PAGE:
PAM—Securing Linux Boxes Everywhere

In a world without Windows, PAM guards the doors.
Configuring PAM

For each service (such as login or SSH), you must define which checks will be done for each group. That list of actions is called a stack. Depending on the results of the actions in each stack, users will succeed or fail, and whatever they attempted to do will be allowed or rejected. You can specify each action in the stack for each service using a specific file at /etc/pam.d (the more current method) or by editing the single, catchall file /etc/pam.conf (the older method); in this article, we use the former method.

Each stack is built out of modules, executed sequentially in the given order. For each module, you can specify whether it's necessary (failure automatically denies access), sufficient (success automatically grants access) or optative (allows for alternative checks). Table 2 shows the actual control flags. The file for each service consists of a list of rules, each on its own line. (Longer lines can be split by ending with a \, but this is seldom required.) Lines that start with a hash character (#) are considered to be comments and, thus, are ignored. Each rule contains three fields: the context area (Table 1), the control flag (Table 2) and the module that will be run, along with possible (optional) extra parameters. Thus, the specification for the PAM checks for login would be found in the /etc/pam.d/login file.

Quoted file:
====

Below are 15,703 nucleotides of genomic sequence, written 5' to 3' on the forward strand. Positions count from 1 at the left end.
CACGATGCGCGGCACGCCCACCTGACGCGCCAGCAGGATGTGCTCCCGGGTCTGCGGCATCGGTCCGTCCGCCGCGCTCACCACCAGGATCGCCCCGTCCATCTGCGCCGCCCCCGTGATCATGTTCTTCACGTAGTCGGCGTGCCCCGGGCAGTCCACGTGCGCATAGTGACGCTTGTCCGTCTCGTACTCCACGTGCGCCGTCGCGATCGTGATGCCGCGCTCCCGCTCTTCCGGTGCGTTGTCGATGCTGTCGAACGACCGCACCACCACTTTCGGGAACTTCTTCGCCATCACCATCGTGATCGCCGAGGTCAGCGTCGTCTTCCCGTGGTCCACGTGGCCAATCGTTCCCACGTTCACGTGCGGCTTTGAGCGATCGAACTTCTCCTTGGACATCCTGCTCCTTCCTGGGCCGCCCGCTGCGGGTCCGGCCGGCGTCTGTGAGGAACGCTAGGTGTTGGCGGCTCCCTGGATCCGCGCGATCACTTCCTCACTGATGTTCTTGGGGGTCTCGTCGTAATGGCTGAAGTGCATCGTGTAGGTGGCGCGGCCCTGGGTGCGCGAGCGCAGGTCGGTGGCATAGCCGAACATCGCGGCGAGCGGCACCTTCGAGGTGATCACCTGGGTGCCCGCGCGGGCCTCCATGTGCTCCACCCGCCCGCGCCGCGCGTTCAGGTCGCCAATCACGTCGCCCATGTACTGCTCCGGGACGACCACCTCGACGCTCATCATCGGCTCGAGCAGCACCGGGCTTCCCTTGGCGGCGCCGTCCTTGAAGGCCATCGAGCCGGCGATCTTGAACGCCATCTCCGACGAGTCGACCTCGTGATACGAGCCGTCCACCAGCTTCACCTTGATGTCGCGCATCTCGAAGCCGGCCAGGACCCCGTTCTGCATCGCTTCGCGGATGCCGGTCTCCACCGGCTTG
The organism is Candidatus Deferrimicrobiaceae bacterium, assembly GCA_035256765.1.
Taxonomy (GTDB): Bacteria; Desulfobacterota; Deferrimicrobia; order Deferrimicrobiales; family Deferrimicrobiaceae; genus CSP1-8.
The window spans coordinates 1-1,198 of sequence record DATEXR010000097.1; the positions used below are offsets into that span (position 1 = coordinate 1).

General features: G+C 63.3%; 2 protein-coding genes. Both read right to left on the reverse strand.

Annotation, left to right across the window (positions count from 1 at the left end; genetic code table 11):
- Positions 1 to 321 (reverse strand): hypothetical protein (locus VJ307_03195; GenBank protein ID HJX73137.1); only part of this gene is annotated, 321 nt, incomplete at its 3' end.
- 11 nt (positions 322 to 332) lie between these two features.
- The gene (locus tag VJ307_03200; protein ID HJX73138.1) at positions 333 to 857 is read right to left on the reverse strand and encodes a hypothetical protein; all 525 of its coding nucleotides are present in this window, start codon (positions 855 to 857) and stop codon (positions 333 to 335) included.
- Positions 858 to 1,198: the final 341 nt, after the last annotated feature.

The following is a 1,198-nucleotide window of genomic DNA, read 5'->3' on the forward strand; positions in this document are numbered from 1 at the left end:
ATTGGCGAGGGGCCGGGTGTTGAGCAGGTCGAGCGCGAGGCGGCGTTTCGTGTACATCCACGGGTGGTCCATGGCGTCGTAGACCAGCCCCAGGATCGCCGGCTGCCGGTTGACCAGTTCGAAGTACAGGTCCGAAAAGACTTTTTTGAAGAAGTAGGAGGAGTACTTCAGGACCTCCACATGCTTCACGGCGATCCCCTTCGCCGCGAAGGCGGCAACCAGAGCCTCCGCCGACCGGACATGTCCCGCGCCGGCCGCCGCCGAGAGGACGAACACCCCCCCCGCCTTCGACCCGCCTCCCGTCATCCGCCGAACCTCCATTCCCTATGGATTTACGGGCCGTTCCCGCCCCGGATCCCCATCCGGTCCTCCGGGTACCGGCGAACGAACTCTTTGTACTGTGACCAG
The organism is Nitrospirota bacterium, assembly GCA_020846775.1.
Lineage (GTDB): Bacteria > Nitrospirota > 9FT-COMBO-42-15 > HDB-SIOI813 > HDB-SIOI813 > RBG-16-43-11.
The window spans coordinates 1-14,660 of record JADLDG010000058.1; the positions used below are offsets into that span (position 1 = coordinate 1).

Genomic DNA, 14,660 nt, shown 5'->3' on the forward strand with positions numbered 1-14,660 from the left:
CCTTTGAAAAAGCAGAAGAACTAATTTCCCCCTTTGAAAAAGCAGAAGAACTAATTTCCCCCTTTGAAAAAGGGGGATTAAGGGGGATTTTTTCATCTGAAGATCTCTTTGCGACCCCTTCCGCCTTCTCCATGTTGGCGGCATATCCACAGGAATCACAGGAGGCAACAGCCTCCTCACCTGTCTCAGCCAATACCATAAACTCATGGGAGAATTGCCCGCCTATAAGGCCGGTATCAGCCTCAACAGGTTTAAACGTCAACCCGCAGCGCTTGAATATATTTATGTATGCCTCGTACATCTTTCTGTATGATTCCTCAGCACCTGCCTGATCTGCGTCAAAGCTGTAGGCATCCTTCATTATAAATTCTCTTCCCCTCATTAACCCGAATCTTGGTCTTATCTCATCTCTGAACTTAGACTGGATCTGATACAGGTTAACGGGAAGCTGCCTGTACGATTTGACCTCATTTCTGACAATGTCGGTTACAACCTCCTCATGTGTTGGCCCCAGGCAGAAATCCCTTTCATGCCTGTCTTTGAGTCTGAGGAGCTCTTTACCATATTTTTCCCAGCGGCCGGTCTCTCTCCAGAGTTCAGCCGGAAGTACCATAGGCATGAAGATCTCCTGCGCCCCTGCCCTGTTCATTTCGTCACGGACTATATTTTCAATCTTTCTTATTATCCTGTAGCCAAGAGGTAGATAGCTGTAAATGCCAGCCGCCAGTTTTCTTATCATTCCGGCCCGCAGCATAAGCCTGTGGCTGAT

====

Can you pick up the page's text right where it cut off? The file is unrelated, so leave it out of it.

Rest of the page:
The control flag field actually can be more complicated, but I won't cover all the details here. See Resources if you are interested. Also, you can use include, as in auth include common-account, which means to include rules from other files.

There is a special, catchall service called other, that is used for services without specific rules. A good start from a security point of view would be creating /etc/pam.d/other, as shown in Listing 2. All attempts are denied, and a warning is sent to the administrator. If you want to be more forgiving, substitute for, and then the standard Linux authentication method will be used, although a warning will still be sent (Listing 3). If you don't care about security, substitute instead, which allows entry to everybody, but don't say I didn't warn you.

Finally, give the files in /etc/pam.d a quick once-over. If you find configuration files for applications you don't use, simply rename the files, so PAM will fall back to your “other” configuration. Should you discover later that you really needed the application, change the configuration file back to its original name, and everything will be okay again.



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Hardware Authentication Open Source Pam Module

luc's picture


I just wanted to point out the availability of the swekey pam module.

This module lets you secure you ssh access with a $15 highly secure USB token.



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